I’m so happy that the bonfire tapestry is complete, the first I wove on my upright Glimakra Regina loom. During the last part of weaving I was merely eager to get it done, but as soon as the loom is empty I feel a twinge each time I walk by. I won’t go four months this time before warping it again.
I wrote about my design inspiration earlier, here. While weaving the tapestry, I decided to document it in progress with headlines or editorial cartoons taped to the warp. Some are in a gallery, here.
I printed my cartoon on several sheets of paper and taped them all together. The cartoon was my weaving guide, to be sure, but with many small variations along the way. I taped a smaller version of the cartoon to the loom, with the real photo below. I shortened the bonfire for weaving because I liked those proportions better. And my actual tall bonfire didn’t work so well either, as the wood burned below and thin flaming branches started to fall near the grandchildren.
I also come up with a rule of weaving no more than four rows on any edge of color, so I would have no slits to sew afterwards.
I made many color decisions along the way. And there was ripping out! At the top of the tapestry, with the woods behind the fire, I didn’t want to weave actual trees and make that area more detailed than the abstracted fire. Yet I didn’t want just an expanse of one color. I thought of weaving oblong shapes to suggest treetops in a slightly lighter shade than the deep green. But my first choice, I soon realized, had too much contrast and would just look like distracting blobs. Instead of using two strands of the lighter green, I switched to one strand of the dark with one strand of the lighter shade. Much better.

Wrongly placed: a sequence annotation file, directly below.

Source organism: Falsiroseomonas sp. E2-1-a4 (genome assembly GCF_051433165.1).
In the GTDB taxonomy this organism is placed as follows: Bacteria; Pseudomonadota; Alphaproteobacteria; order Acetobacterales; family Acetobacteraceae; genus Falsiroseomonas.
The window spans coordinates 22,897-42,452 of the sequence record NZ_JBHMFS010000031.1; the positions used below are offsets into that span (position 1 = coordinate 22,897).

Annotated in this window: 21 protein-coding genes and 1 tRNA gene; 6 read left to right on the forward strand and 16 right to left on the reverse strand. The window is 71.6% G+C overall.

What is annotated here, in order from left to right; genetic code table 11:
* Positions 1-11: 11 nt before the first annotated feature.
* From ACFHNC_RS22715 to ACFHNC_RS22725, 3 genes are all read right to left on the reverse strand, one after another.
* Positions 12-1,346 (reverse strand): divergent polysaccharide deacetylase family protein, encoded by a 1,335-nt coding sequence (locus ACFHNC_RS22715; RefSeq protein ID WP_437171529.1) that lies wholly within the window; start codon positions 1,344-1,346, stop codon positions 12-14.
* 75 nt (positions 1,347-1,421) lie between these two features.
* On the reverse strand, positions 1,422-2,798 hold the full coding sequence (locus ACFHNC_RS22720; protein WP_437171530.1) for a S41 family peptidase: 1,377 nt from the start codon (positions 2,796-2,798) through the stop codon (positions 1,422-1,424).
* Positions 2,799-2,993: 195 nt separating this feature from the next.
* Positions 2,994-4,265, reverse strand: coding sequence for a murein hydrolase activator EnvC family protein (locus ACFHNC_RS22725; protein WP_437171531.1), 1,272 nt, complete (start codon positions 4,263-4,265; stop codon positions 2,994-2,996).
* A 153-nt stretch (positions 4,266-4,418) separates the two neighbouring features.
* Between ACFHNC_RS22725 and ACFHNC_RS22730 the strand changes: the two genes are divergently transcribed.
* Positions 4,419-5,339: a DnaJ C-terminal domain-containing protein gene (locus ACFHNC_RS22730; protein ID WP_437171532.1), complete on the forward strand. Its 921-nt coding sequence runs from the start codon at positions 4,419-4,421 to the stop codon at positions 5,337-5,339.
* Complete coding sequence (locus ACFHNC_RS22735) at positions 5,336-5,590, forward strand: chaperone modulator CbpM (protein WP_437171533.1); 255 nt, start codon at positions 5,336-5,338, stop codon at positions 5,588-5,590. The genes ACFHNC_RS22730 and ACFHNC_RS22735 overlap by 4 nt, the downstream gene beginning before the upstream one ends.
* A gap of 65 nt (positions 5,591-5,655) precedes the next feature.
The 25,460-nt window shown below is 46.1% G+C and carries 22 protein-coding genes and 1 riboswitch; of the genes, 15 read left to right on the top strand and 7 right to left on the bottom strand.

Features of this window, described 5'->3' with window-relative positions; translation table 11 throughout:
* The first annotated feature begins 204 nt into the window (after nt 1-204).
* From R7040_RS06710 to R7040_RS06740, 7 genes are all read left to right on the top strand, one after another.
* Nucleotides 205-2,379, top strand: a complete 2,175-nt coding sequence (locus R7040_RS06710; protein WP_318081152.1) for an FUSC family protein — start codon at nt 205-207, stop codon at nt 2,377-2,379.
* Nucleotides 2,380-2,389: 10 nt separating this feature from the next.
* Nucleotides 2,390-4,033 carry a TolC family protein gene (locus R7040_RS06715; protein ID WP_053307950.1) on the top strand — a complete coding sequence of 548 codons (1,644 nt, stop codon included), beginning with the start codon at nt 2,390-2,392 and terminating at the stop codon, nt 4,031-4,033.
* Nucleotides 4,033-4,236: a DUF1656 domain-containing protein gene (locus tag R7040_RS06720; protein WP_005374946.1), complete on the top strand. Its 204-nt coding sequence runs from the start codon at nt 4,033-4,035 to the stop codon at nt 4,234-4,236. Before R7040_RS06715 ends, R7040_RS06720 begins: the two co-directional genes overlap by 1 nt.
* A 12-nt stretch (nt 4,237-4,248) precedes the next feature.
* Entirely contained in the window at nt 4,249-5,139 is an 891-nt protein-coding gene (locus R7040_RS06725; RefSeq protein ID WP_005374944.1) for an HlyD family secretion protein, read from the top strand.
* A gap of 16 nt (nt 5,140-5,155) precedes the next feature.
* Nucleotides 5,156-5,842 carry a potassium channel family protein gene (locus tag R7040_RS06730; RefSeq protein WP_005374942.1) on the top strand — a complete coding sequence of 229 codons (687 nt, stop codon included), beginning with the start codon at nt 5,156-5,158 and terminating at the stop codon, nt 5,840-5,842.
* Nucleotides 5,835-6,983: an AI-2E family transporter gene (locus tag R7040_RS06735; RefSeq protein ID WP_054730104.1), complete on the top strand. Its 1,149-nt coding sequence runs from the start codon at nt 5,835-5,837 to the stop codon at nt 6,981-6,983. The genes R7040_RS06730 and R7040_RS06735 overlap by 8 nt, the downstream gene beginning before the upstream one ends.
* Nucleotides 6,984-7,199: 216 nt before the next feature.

Here’s another piece of documentation. During this month I was vaccinated. In the grass near the left edge, here’s the syringe.
I wove this tapestry from the bottom to the top, vertically. I normally weave from the side, so I wondered how my usual sideways initials would work out. I thought they worked well.
When my grandson Fitz is with me, he gets my full attention. But on the day I was weaving the top hem, which didn’t need special concentration, Fitz went along happily with that plan.
It’s always nerve-wracking to take a piece off the loom–did it work, or is it just dumb? I cut it off, turned under the hems so I could properly assess it, and put it on the floor to take a photo. I received immediate approval.
And from a distance, the fire in the ring looks satisfyingly blazing.